1, Purdue University, West Lafayette, Indiana, United States
3, Purdue University, West Lafayette, Indiana, United States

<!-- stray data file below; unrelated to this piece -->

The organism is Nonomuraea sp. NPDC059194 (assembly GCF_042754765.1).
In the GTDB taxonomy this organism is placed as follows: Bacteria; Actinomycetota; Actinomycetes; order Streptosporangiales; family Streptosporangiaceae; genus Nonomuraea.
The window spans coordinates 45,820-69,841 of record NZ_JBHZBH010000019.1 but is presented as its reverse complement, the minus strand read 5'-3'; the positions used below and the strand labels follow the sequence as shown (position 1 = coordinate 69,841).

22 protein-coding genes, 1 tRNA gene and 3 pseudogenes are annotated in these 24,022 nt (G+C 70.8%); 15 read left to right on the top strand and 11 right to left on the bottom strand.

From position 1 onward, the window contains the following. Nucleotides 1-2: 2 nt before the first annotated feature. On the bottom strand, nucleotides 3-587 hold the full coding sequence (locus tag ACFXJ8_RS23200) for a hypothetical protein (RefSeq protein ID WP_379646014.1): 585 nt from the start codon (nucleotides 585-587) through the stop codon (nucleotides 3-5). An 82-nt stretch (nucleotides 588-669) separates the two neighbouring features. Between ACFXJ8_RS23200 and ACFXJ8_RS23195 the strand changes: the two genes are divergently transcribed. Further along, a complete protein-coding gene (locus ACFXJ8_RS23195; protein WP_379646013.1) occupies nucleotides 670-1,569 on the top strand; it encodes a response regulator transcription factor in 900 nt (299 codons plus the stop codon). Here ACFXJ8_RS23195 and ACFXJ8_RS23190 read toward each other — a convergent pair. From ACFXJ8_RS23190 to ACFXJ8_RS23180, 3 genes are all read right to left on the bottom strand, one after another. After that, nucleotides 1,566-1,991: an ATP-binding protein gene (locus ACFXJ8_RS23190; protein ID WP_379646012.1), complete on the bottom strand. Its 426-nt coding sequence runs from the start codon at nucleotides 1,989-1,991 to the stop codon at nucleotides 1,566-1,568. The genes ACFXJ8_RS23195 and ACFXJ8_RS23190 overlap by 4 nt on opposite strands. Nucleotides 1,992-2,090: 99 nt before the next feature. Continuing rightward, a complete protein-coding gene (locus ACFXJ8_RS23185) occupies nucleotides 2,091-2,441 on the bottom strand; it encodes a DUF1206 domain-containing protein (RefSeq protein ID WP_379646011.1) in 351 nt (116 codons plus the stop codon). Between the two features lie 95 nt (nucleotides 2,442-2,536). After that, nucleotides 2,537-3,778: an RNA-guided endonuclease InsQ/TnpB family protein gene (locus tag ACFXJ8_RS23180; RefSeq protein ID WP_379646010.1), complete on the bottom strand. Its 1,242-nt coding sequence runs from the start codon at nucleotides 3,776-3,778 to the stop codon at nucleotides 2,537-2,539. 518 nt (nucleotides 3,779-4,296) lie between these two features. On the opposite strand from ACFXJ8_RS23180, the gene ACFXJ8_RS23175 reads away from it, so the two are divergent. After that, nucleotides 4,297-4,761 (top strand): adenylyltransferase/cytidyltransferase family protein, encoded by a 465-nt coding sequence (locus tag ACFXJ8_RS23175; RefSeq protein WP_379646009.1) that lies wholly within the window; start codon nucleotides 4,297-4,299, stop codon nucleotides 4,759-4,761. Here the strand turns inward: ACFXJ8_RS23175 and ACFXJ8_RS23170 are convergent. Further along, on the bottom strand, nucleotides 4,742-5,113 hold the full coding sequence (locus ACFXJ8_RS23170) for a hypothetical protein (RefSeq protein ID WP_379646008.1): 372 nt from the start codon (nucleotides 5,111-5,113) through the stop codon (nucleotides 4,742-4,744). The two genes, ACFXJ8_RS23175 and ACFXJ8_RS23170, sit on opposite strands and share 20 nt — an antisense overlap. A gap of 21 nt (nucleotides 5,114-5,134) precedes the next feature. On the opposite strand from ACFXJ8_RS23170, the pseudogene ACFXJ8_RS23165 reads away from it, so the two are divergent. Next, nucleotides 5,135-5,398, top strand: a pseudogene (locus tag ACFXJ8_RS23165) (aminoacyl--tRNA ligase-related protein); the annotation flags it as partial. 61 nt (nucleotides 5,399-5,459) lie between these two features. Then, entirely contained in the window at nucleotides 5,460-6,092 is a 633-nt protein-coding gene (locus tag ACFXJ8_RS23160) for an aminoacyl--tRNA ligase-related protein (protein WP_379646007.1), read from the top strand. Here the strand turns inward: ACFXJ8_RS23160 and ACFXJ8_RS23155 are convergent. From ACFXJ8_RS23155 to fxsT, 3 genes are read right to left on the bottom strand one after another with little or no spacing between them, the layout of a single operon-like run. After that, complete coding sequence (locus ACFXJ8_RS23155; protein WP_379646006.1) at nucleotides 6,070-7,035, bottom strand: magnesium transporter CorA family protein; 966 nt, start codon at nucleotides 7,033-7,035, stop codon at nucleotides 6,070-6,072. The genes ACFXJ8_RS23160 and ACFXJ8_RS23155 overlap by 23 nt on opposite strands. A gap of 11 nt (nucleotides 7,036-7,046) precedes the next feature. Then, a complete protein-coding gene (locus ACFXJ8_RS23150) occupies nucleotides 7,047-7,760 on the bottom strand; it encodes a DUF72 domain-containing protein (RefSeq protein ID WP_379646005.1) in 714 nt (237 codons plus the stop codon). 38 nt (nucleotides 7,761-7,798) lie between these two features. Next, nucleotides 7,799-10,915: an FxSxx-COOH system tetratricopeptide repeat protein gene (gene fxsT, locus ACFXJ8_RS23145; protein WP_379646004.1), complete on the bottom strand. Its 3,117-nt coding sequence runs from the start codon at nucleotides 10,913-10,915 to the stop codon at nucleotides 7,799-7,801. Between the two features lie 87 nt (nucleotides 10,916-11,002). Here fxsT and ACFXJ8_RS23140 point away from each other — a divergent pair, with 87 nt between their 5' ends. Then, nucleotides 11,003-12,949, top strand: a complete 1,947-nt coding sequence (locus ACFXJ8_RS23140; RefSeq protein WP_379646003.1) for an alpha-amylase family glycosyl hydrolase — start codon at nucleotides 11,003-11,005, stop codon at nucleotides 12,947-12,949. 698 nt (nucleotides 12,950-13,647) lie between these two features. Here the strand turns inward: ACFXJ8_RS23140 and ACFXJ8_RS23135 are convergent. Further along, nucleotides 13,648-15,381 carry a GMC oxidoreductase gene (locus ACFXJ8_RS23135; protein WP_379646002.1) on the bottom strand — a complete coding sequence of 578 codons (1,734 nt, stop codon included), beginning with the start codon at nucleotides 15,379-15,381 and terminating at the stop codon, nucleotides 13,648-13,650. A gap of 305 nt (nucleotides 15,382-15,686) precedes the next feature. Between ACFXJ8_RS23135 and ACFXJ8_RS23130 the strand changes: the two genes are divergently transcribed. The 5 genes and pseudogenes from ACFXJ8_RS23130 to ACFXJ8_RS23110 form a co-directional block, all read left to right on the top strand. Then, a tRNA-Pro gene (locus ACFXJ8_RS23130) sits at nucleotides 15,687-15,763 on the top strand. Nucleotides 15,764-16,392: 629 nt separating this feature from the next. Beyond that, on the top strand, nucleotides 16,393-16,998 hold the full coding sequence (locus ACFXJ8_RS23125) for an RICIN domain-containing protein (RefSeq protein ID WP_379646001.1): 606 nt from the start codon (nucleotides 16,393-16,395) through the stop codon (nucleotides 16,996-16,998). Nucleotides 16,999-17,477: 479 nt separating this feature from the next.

The human hand is one of the foremost part of the body and serves as a versatile physical instrument for daily activity. Therefore, any disfigurement of the hand significantly affects the people’s quality of life, often resulting in mental health problems with accompanying depression, anxiety, social isolation, or even suicidal ideation. Current evidence-based interventions involve using prosthetic hands as a supplementary movement aid to restore vital mobility. Recent developments of sensor-laden prosthetics and artificial electronic skin provide valuable capabilities to sense external stimuli, thereby replicating the humanlike sensory perception. Despite these technological advances, the devices suffer from rigid and semi-flexible sensor platform and difficulty in seamless integration of electronic skin with pre-existing prosthetic hands, leading to poor physical bonding and continued disfigurement. Moreover, the price of these instrumented prosthetics remains consistently high due to the expensive materials used and small numbers produced, limiting their wide use and adoption in low-income settings. This talk outlines materials, mechanics and design features for an innovative multifunctional smart electronic glove (or simply e-glove) that can be easily worn onto arbitrary prosthetic hands to simultaneously replicate the humanlike sensory perception, appearance, skin compliance, and body warmth in a simple, inexpensive manner. A demonstrative e-glove system includes mechanically stretchable multimodal sensors that can detect changes in temperature, pressure, and hydration in a wireless fashion. Experimental and theoretical analyses reveal the underlying mechanics of the e-glove during prosthetic fitting and use.